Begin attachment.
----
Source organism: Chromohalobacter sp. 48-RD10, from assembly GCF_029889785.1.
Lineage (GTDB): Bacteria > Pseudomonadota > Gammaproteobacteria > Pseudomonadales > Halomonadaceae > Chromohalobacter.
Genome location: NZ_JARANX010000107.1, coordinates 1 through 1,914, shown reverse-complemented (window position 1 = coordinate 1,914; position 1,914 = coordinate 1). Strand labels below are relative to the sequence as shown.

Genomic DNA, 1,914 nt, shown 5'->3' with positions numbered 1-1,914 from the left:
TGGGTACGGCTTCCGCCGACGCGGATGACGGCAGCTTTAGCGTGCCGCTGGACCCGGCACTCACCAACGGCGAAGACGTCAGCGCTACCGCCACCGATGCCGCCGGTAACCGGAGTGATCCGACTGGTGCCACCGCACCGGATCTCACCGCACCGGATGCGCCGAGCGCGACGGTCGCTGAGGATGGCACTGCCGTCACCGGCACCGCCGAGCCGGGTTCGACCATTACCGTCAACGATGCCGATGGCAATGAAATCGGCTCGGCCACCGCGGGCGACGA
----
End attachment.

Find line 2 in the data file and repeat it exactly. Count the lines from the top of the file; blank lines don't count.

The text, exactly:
Lineage (GTDB): Bacteria > Pseudomonadota > Gammaproteobacteria > Pseudomonadales > Halomonadaceae > Chromohalobacter.